What are Levies and Attachments?
A levy, which is also called an attachment, is the taking and selling of a debtor’s property in order to pay off the debt owed to a creditor. A creditor is only permitted to levy the property of a debtor if there has been a judgment issued against the debtor.
The creditor must then obtain a writ of execution from the court prior to requesting law enforcement to execute the levy or attachment and taking possession of the property. A writ to execution identifies the property which can be taken and sold.
There is certain property which is exempt from a levy. The law protects debtors from having all of their possessions or income taken away, so that they can survive.
The following property is exempt from a levy:
- Up to $5000 in household goods;
- Up to $1000 in clothing;
- Prescription drugs and medical aids;
- Up to $10,000 worth of tools and equipment that is used for work or school purposes; and
- Some amount of equity in the debtor’s home and vehicle as determined by the state.
This is not an exhaustive list of all exemptions. Once law enforcement has seized the property, they will sell it at a public auction and apply the profits from the sale to the outstanding debt. The levy process will be complete when the debt is paid in full.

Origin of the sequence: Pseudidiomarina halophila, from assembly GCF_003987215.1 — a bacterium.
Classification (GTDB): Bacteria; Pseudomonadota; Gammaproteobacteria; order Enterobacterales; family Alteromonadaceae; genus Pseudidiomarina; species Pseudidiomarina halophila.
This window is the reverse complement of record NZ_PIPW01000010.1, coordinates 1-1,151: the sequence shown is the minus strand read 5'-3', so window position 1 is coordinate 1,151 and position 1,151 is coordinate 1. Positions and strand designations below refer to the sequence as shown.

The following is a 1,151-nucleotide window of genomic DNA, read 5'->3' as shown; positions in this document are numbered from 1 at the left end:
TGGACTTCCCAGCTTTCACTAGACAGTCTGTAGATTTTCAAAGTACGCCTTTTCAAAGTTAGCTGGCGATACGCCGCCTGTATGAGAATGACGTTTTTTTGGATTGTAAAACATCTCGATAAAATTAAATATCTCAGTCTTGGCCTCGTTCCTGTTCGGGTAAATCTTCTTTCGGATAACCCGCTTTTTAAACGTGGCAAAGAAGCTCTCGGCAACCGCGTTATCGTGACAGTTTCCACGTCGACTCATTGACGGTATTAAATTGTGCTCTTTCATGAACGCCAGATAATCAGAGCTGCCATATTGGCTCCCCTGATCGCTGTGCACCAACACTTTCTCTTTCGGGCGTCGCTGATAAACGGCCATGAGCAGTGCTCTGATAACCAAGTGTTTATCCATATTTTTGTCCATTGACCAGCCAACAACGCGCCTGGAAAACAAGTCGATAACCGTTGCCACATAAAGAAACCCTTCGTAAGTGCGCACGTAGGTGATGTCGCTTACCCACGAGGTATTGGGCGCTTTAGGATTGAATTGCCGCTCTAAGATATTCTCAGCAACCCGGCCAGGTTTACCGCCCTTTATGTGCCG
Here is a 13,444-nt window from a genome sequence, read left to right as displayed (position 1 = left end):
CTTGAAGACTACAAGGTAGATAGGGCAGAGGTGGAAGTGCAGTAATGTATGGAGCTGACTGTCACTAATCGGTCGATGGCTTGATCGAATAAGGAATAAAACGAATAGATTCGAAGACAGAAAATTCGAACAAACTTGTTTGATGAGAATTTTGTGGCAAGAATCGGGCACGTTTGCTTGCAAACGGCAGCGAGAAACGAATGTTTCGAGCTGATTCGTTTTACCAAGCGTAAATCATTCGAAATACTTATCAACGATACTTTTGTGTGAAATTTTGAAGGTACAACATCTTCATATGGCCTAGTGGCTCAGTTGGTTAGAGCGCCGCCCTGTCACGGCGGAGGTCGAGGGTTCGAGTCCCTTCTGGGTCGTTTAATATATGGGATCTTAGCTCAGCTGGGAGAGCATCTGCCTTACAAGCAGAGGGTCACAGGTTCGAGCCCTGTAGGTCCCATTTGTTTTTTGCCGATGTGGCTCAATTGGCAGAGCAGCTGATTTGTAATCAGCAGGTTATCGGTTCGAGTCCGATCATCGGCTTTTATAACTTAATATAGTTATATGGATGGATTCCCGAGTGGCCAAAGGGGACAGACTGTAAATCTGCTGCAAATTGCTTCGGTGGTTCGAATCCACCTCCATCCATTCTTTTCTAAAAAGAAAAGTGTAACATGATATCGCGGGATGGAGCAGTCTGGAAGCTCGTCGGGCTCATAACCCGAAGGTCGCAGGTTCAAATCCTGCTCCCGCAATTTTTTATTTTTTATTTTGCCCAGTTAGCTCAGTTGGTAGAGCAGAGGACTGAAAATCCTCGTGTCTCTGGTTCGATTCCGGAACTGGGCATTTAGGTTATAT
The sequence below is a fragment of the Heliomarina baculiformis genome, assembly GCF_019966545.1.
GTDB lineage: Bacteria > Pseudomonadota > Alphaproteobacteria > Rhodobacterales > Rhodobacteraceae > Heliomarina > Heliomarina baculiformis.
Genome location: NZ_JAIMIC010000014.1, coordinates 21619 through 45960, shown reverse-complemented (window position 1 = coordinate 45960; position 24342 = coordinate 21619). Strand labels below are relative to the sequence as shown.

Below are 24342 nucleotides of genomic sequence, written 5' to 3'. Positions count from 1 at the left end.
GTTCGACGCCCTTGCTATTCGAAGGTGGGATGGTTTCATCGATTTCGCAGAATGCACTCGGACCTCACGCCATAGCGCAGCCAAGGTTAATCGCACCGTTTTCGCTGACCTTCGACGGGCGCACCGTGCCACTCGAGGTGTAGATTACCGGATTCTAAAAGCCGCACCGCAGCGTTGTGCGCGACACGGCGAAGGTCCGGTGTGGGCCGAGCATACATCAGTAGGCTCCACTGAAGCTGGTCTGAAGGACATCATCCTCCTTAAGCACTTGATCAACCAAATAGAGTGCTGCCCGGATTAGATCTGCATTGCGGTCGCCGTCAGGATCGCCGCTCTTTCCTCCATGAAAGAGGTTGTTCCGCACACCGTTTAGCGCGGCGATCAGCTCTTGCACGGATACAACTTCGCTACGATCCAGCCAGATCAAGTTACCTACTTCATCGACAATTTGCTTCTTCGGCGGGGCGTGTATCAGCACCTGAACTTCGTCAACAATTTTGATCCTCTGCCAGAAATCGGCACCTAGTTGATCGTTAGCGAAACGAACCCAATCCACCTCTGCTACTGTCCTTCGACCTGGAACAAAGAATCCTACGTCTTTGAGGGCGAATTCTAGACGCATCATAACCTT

A debtor may attempt to prevent the sale by filing a claim exemption within the timeframe provided by the state law in which the sale is to take place. If, however, the debtor does not file this objection, the sheriff will put the item up for sale.
If the proceeds from the sale of the property do not pay off the debt, the creditor may continue to pursue the debtor for the remaining balance which is still owed. It is important to note that if a debtor has a secured loan from a creditor which is secured by property, the creditor may take that property without obtaining a writ of execution. For example, if a debtor borrowed money to purchase a vehicle, that vehicle may be security for the loan.
In other words, if the debtor does not pay the car loan on time, the creditor may repossess the vehicle without going to court and obtaining a judgment and writ of execution. If a creditor is attempting to levy an individual’s property, that individual should consult with an attorney who is experienced in levy and attachment law.
What are Collections?